I walked around my kindergarten classroom and Liam still hadn’t written a thing. Again. We struggle every day during writing. He is overwhelmed. Thinking of what to write comes easy, but getting it on paper is a different story completely.
Most days he puts his head down on the table, defeated before he even starts.
Writing is difficult for beginning writers. Beginning writers have to sound out every word they want to write before they write it, carefully thinking about the 26 letter sounds they’ve recently learned, and deciding which letter fits in the word they’re trying to spell. When they ask for help, they are often told to “sound it out.” That is frustrating and overwhelming.
Not only are the kids frustrated, but you are overwhelmed. There is so much that needs to be fixed in your child’s writing, spaces, punctuation, capital letters, and the occasional skipped word.
Where to begin and how to go about this without overwhelming your child? After all, the end goal is for your child to love writing. How can we teach them to love writing if we are constantly picking their story apart?
8 Tips To Help Your Child Love Writing
Take the Pressure Off
If your child can’t seem to get started, have them tell you their story out loud. Kids can get overwhelmed by trying to get their stories on paper, and they don’t take the time to plan their story. Take the pressure off by having them plan their story with you.
By telling you what they want to write, you are making the planning stage simpler, so they will be able to get started right away once they have a story in their head.
Make it Fun
As an adult, anytime I write I need fun pens or markers. I always pick pretty paper when I am writing a note to someone. Kids want the same thing.
Eventually, they will have to learn to write with plain white paper and a pencil, but for now allow them to write on construction paper, colored printer paper, or whatever you have on hand.
Bring out your colored pens or skinny markers and allow them to write with those. Grab some decorated pencils and let them write with them. Writing will be more exciting if they have new, interesting tools to use. Better yet- take your kiddo to the store and let them pick their favorites.
You could also set up a writing station with all of these things at their fingertips.
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I don’t remember learning to write, but I do remember many times staring at a blank sheet of paper in front of me, not having any ideas. Frustrating!
What’s the key? If your child has an idea of what to write about, let them write what they want. The idea is that they are writing, not that they are teaching you about whatever random topic that has been selected for them to write about that day.
Eventually, they will have to learn how to write from a prompt, but as they are learning they will be much more engaged and writing will be much more fun if they are allowed to write about a topic they are interested in.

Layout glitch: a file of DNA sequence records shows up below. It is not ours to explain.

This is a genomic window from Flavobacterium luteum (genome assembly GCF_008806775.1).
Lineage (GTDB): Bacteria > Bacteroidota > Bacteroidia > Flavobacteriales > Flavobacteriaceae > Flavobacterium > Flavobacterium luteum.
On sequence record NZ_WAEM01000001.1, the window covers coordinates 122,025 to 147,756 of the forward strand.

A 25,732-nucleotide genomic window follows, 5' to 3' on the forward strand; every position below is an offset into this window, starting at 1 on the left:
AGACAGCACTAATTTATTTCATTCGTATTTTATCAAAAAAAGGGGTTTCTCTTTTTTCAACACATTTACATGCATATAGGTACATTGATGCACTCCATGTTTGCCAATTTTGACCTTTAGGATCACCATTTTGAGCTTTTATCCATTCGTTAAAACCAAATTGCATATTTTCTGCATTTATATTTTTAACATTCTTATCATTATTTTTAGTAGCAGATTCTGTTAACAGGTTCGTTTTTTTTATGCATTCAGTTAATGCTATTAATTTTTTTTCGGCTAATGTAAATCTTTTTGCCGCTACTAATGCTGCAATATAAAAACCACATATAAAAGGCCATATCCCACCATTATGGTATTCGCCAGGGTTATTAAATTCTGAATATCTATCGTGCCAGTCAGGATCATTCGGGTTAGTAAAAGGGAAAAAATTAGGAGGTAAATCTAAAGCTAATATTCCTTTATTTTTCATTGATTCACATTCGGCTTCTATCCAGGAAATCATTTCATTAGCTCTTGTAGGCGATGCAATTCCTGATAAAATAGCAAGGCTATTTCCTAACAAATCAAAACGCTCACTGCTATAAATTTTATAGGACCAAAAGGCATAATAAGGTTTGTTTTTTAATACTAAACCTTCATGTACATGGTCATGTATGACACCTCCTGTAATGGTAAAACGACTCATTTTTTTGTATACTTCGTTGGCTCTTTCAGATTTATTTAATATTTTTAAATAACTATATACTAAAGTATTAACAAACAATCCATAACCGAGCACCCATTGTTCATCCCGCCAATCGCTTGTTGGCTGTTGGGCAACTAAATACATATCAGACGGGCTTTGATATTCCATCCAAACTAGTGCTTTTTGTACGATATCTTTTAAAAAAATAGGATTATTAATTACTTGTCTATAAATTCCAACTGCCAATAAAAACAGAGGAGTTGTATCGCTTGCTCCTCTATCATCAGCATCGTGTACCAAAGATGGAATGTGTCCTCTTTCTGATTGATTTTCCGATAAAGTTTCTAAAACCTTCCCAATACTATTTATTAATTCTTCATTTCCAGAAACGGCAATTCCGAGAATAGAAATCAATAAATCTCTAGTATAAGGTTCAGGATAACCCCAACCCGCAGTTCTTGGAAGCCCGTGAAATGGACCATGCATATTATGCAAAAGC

If you must give a prompt, try giving one that still allows some freedom “tell me a story of a time you did something special with someone in your family…”
If your child still doesn’t have any ideas on what to write about, you can give them a picture of a place and have them make up a story that takes place there. They could look at a picture of kids playing and make up a story of what the kids are doing. Old greeting cards or old calendars are great for this.
Start with Lowercase and Capital Letters
Another easy thing to focus on with a beginning writer is using the correct form of letters. As kids learn to write, they often write in all capital letters. After they grow more confident and master more writing skills, they can start focusing on having capital letters only at the beginning of sentences and the beginning of names.
As your child is writing, have them use their finger to help put spaces in between words. If they are right-handed they will put their left index finger at the end of the word they just wrote and they will start their next word on the other side of their finger.
This will help them know how much space to put in between words. You could also use a popsicle stick. You can decorate their popsicle stick to make it more fun, or draw an astronaut on it and call it a “spaceman.” The spaceman’s job is to help your child know how much space to put in between words.
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Finally, End with Punctuation
If your child is catching on to the other aspects of writing quickly, you can start focusing on ending punctuation. In the beginning, only encourage periods. Once your child seems to be comfortable with where the ending of a sentence is you can discuss different types of sentences and introduce question marks and exclamation points as well.
We All Want to Know WHY
As your child is learning to write, make sure they know they are writing for a purpose. We write to share stories.
Your child has a story to tell. Whether it is something they have experienced or something they imagine, they have a story to tell. Nobody on the planet can tell your story just like you can. We write because we want to share our stories. We want to make people smile. Sometimes we even want to make people laugh. And we write to do that.
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How do you encourage your beginning author to share their story through writing?